Passover begins Friday, April 3 at sundown. Most people will be cozily ensconced in a house well before the 7:34pm sunset time. If you are a member of a synagogue and have no where to go for first night you should contact your synagogue’s office. Most shuls are doing seder matching.

Almost all the bay area synagogues are offering Second Night Community Seders. If you are too exhausted on Friday night to go anywhere then hop onto a Saturday night Second Seder.

The one place I know of that is offering First Night Community Seders is the East Bay JCC. There will be Seders at both their Oakland and Berkeley sites. The Jewish Community Relations Council is offering a Seder on Thursday, March 31. Browse through your options below. If I have not listed a Seder near you, don’t despair. There are just too many for me to get them all! Call the synagogues in your city and ask. SIGN UP VERY SOON!

2015 Community Seders

19th Annual San Francisco Multicultural Passover Freedom Seder
Join a joyous gathering of friends, neighbors and fellow San Franciscans at our 2015 Multicultural Freedom Seder! All are welcome!

Date: March 31
Time: 6:30pm
Place: JCCSF, 3200 California Street, San Francisco
Purchase your tickets before Friday, March 27, 2015! Call the JCCSF box office at 415.292.1233 and avoid the service charge or buy online.
Cost: Seating is limited. Tickets are $40 for adults or $35 for JCCSF members, and $15 for children under 12.
Presented by JCRC, JCCSF and Congregation Emanu-El. This event is successful because of the many San Francisco organizations who co-sponsor each year. If you would like to learn more about how your organization can easily become a co-sponsor, or have other questions, please contact Joe Goldman at jgoldman@jcrc.org or 415.977.7418.

Kehilla Annual Passover Seder
Join us to celebrate Passover! With Rabbis David J. Cooper, Burt Jacobson & Diane Elliot, and special guest Rev. Deborah Lee, director of the Interfaith Coalition for Immigrant Rights. Delicious catered vegetarian dinner. Pre-registration required.
The theme this year will be: Social Justice & Spirituality
We will enjoy a delicious catered organic, mostly vegetarian, mostly gluten-free meal featuring your favorite holiday ritual foods.

Date: April 4
Time: 4:45pm
Place: Kehilla Synagogue, 1300 Grand Ave, Oakland
Details here.
www.kehillasynagogue.org

Second Night Congregational Seder
Join Rabbis Yoel Kahn and Rebekah Stern and Beth El members, old and new, in their annual Second Night Congregational Seder. We will enjoy a festive Pesach celebration and a delicious Kosher-for-Passover meal. Dinner will be catered by Lucy Aghadjian.
We are never too old nor too young to learn and retell the story of Passover. Through song, ritual and discussion, we will retell the ancient story, making connections to our own lives and our world.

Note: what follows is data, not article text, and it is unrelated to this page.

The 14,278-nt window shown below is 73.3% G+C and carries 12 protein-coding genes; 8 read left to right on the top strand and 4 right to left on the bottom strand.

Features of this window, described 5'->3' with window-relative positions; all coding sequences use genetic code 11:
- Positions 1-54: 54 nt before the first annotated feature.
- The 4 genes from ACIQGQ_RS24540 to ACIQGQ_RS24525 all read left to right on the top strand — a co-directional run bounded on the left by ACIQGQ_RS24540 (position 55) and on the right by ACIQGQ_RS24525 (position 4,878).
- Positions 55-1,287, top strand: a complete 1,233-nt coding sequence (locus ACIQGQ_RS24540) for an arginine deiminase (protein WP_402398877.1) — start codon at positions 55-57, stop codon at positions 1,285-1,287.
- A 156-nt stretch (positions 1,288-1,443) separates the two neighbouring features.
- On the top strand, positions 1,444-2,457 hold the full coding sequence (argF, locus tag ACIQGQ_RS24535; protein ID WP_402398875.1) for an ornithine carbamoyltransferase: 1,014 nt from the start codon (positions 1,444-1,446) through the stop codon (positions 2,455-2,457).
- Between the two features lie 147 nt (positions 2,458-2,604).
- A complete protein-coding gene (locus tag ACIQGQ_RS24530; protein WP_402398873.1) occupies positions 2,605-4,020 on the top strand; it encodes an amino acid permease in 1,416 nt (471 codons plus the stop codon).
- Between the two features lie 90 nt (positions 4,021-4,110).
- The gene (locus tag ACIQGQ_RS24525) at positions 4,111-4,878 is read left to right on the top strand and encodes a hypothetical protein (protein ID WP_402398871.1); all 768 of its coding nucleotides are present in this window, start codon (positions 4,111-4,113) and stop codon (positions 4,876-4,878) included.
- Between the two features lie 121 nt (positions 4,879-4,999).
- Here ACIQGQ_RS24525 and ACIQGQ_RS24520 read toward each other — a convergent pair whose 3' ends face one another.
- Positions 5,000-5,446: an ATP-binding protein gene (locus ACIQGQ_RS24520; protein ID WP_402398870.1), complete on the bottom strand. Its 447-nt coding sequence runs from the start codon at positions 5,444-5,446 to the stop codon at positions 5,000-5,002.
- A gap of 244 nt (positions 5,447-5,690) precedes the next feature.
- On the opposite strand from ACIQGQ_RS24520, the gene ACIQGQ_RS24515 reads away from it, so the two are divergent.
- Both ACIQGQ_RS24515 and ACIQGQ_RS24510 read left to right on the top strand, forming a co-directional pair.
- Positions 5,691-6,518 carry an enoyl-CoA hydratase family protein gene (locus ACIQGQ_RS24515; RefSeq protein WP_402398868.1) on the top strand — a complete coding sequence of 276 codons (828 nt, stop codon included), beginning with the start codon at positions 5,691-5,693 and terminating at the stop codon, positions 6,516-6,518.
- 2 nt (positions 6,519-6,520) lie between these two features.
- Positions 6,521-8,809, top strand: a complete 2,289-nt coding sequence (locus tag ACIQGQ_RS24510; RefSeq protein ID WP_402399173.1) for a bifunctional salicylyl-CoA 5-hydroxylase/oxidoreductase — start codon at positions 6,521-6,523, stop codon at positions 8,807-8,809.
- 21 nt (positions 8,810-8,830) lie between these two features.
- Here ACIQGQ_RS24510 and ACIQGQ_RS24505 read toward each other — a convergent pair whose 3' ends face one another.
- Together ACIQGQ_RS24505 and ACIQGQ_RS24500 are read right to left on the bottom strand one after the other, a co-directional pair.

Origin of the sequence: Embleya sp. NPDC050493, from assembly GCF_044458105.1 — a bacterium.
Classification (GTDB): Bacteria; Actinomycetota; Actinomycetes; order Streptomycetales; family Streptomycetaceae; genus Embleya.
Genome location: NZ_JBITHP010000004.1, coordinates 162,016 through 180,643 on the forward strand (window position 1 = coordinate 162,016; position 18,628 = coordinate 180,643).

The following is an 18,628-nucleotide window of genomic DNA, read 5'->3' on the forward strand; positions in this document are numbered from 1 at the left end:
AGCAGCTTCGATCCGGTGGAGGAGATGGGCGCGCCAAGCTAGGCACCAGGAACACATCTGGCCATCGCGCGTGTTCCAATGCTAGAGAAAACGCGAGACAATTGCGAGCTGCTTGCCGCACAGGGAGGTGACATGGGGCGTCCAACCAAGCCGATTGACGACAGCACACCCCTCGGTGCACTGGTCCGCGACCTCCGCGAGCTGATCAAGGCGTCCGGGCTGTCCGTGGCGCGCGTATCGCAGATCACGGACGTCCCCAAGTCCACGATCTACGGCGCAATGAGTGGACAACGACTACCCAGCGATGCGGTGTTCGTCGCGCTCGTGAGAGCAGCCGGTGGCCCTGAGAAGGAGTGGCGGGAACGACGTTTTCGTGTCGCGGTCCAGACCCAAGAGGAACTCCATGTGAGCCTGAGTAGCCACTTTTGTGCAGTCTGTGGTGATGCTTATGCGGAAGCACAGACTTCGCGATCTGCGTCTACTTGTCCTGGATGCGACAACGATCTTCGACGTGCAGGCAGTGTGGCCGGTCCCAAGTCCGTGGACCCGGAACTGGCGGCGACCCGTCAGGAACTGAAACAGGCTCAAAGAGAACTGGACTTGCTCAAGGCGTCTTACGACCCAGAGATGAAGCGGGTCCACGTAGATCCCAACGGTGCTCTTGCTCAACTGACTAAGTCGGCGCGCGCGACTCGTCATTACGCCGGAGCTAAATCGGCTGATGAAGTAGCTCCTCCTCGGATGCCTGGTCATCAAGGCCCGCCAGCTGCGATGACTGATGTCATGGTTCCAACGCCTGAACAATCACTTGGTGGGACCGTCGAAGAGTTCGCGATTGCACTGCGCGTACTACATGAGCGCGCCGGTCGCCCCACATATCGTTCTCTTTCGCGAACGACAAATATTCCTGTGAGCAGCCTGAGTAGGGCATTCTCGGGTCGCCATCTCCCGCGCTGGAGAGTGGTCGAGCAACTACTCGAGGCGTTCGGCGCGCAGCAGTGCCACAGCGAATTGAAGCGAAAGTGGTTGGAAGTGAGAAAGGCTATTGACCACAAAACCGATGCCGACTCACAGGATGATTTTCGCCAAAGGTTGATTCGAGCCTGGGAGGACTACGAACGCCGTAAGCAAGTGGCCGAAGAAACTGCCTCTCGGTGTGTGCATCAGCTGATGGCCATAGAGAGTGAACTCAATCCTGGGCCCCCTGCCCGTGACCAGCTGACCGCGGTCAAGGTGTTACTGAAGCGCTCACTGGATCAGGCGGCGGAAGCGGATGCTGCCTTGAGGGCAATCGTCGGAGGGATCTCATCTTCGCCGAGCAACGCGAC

Date: Saturday, April 4
Time: 6:00 pm
Place: Beth El, 1301 Oxford St., Berkeley
Cost: Adults: (members) $48, (guests) $60
Seniors: $36
Young Professionals (30 and under): $36
Students/Youth/Children: $25
Through the generosity of anonymous Beth El members, no one will be turned away because of inability to pay. Kids are warmly welcomed to join in the seder and/or the parallel kids’ Pesach activities.
RSVP by March 31 here.

Beth Am’s Annual 2nd Night Community Seder
Rabbi Heath Watenmaker will lead this year’s Beth Am Community Seder on the 2nd night of Passover. Enjoy a delicious multi-course meal without having to cook, clean up or remember where you hid the afikomen. Cost $46 per adult; $26 per child (12 and under). Seating is limited.

Date: Saturday, April 4
Time: 6:00pm
Place: Social Hall of Beth Am, 26790 Arastradero Rd, Los Altos Hills
Please sign up for Beth Am’s Community Seder by Friday, March 27 using the downloadable sign up for here.
For more information, please contact Emily Osterman or call (650) 493-4661.

THREE Second Night Seders at Emanuel in San Francisco
Look here.

Multigenerational seder guests

Second Night Multigenerational Seder
Join us for a warm, celebratory, and multigenerational Seder! We’ll share our stories of slavery and freedom, join together in singing songs old and new, and enjoy a delicious Passover feast. New this year: Sharing the Journey Visual Haggadah.

Date: Saturday, April 4
Time: 6:00pm
Place: In the Social Hall of Peninsula Temple Sholom, 1655 Sebastian Dr., Burlingame
Cost: $49 (adults); $32 (children under 12). Scholarships are available; contact Rabbi Delson atrabbidelson@sholom.org. Please join us; click here for more information.

Community Passover Seder
Rabbi Gutterman will be leading the Community Seder at B’nai Tikvah in Walnut Creek. The seder is being catered by Sunrise Bistro.

Date: Saturday, April 4
Time: 6:30 pm
Place: B’nai Tikvah, 25 Hillcroft Way, Walnut Creek
Details here.
We regretfully cannot accept reservations after Tuesday morning, March 31.
www.tikvah.org or you can call the office at 925-933-5397

Two Second Seders at Etz Chayim
Join us for Second Night Seder. We’ll have two different Seders happening in different rooms at the same time. Both seders will offer the traditional songs and symbolic foods, a catered, gourmet dinner with a chicken or vegetarian option, and a wonderful community to share the celebration with.